The Black Widow Spider: Facts & Prevention
The black widow spider is found in every state except Alaska and is considered to be one of the most recognizable pests in the world.
This spider gets its name from the popular belief that the female eats the male after mating, although this rarely happens in nature. While there are many other shiny black spiders, it’s the red hourglass marking that identifies the female black widow spider. The male spider and the young spiderlings are marked with red, orange and white and are small, inconspicuous and harmless. It’s the mature female whose bite can cause severe illness.
Did You Know…Black Widow Spiders
- hang upside-down in their webs.
- are poisonous when ingested during the first 18 days of their life.
- disperse from the egg sac by spinning silk threads and floating out on the breeze like kites, in a practice called “ballooning.”
Where Do Black Widow Spiders Live?
Black widows avoid light and are usually found in dry, undisturbed places outdoors such as woodpiles, under stacked stones, boards or building materials, in boxes or crates and in trash piles. Favorite places are in man-made outdoor structures such as outhouses, sheds, barns and under porches, decks or eaves. Indoors they can be found in crawlspaces and in undisturbed corners of basements or garages. The female black widow spins an irregularly shaped web with a small central tunnel. She stays in or near her web, usually hanging belly up with her hourglass marking showing.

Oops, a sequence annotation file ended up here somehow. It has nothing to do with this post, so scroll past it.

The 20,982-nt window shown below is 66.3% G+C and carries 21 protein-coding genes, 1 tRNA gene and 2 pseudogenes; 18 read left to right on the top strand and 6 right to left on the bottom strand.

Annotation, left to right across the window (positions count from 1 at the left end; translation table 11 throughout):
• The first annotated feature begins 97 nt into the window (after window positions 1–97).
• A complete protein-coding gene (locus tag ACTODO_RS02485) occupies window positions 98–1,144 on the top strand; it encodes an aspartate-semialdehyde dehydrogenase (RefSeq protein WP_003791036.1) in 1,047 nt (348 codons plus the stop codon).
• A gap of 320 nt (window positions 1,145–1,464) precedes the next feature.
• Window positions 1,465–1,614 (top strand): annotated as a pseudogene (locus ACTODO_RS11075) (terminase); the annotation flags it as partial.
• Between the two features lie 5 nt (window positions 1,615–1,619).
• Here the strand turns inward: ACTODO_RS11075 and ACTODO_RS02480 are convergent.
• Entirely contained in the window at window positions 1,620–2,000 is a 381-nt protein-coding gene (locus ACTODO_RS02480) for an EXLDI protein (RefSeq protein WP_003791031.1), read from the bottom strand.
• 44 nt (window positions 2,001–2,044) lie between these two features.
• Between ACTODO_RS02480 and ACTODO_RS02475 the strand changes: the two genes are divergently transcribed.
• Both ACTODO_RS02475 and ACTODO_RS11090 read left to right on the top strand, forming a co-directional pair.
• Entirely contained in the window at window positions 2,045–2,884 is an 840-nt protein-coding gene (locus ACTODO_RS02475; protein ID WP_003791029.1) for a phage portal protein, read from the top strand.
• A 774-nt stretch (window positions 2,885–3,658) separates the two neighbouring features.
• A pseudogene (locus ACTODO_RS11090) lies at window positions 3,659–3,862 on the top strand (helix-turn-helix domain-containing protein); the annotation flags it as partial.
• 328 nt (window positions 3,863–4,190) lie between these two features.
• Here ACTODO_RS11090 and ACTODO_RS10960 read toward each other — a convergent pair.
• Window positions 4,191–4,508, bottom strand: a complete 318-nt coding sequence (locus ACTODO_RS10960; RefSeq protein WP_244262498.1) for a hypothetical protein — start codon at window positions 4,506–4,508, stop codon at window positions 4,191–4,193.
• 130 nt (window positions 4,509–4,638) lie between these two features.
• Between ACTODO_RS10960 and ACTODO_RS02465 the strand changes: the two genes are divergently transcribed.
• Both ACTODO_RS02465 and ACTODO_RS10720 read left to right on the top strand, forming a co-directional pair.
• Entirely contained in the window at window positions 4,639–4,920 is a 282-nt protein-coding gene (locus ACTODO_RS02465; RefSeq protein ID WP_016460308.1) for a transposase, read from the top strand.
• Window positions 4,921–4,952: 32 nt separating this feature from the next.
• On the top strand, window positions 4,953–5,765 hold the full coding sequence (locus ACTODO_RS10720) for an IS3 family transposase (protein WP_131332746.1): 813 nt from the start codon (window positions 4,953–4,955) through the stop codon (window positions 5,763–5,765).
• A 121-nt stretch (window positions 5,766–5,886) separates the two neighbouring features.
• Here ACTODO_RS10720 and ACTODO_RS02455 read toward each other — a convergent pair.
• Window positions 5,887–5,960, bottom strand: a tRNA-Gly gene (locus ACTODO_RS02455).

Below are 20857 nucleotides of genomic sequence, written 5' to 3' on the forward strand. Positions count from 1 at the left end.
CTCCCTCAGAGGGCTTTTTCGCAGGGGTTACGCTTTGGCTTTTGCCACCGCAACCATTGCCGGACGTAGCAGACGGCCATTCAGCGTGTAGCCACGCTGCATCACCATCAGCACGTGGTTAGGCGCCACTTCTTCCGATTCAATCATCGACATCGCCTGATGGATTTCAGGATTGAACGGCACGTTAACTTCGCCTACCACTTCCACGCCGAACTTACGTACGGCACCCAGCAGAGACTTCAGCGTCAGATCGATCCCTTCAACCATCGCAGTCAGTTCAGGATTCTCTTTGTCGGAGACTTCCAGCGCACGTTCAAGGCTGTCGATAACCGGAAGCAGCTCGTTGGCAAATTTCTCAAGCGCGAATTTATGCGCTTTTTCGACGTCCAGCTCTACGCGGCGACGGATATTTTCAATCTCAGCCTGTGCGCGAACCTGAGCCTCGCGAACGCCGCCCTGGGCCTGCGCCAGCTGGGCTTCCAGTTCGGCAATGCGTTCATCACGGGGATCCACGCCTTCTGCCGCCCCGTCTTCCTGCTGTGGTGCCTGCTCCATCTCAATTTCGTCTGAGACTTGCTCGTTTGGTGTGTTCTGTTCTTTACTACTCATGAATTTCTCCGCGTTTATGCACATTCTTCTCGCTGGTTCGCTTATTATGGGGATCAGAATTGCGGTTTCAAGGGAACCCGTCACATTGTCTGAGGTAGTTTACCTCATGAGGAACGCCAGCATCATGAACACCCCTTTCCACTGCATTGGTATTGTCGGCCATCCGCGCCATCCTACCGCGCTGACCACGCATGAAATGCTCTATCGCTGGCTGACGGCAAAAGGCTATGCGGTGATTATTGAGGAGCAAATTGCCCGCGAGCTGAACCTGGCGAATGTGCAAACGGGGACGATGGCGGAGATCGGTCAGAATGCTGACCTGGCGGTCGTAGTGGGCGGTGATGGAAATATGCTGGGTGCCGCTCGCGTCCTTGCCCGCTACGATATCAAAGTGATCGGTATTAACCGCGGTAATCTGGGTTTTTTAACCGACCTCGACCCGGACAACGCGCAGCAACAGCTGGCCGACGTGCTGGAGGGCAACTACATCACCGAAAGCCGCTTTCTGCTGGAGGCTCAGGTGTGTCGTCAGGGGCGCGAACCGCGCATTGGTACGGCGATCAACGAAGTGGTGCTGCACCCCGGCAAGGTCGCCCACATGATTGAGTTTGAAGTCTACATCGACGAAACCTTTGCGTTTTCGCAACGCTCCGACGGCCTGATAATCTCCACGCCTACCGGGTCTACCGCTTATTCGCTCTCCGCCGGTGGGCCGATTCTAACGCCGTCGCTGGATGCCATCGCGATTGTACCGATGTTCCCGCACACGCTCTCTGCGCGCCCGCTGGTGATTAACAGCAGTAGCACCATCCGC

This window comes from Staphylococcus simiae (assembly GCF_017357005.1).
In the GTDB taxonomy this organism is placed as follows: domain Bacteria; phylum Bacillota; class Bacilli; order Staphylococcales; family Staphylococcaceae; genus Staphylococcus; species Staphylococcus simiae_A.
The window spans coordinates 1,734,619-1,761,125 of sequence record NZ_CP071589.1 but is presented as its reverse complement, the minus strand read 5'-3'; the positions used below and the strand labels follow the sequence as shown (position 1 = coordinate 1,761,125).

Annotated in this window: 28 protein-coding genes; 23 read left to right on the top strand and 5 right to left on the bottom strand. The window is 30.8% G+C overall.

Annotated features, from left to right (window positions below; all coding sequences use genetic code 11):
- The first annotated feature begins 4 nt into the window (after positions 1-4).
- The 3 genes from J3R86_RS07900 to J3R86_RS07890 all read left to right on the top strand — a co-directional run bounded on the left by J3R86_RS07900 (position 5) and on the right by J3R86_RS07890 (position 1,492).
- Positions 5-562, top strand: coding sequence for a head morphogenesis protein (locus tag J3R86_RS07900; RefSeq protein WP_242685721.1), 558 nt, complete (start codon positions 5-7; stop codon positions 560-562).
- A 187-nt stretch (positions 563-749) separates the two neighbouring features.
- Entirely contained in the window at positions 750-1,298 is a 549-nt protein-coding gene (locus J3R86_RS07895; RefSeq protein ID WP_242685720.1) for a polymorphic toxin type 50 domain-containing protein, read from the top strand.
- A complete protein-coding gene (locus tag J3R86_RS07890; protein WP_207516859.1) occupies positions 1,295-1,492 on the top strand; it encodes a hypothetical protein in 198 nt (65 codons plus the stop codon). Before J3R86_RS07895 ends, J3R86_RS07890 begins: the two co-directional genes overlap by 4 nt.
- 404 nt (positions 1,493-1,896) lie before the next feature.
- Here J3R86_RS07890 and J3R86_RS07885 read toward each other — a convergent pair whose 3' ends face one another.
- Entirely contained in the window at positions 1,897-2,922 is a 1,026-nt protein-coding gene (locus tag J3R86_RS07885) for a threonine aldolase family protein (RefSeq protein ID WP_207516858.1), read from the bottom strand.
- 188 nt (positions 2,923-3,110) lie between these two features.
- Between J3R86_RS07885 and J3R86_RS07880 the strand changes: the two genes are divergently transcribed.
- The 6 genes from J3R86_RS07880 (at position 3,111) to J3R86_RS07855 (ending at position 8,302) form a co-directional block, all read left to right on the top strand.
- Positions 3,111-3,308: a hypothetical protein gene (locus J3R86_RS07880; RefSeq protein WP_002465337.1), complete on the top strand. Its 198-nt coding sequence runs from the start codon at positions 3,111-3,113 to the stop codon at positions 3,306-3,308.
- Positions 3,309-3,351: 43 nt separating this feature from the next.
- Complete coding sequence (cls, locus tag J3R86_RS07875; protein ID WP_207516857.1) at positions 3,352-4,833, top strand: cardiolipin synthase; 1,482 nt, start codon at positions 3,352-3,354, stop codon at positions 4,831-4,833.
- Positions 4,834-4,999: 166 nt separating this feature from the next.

What Threat Does A Black Widow Spider Pose?
Like other spiders, the black widow is not aggressive unless disturbed. But that’s the problem. Because she is so reclusive, hidden away in dark corners and under objects, it’s easy to accidentally “disturb” her. The biggest threat posed by black widow spiders is their bite. Males are not of concern as they lack potent venom and rarely bite, but females are known to be especially aggressive after laying, and when guarding, eggs. Pain is usually immediate, but black widow bites are not always felt. Symptoms of a black widow bite include fever, increased blood pressure, sweating and nausea.
What Can You Do To Prevent Black Widow Spiders?
- Change the conditions that are attractive to spiders. In other words, reduce sheltered hiding places and reduce the number of spider prey. Be sure to wear gloves and long sleeves when working in suspected spider harborage spots.
- Move firewood and stone debris piles away from your foundation. Elevate these materials off the ground for storage.
- Reduce clutter in garages and basements. Remove seldom used items such as cardboard boxes, old clothing, etc.
- Reduce outdoor lights that attract spider prey.
- Inspect shoes before wearing them, as they are a frequent spider hiding spot.
If you are bitten by a black widow spider, seek medical attention immediately. It’s always a good idea to complete a pest inspection around your home and garage regularly to ensure widow spiders have not set up home near yours.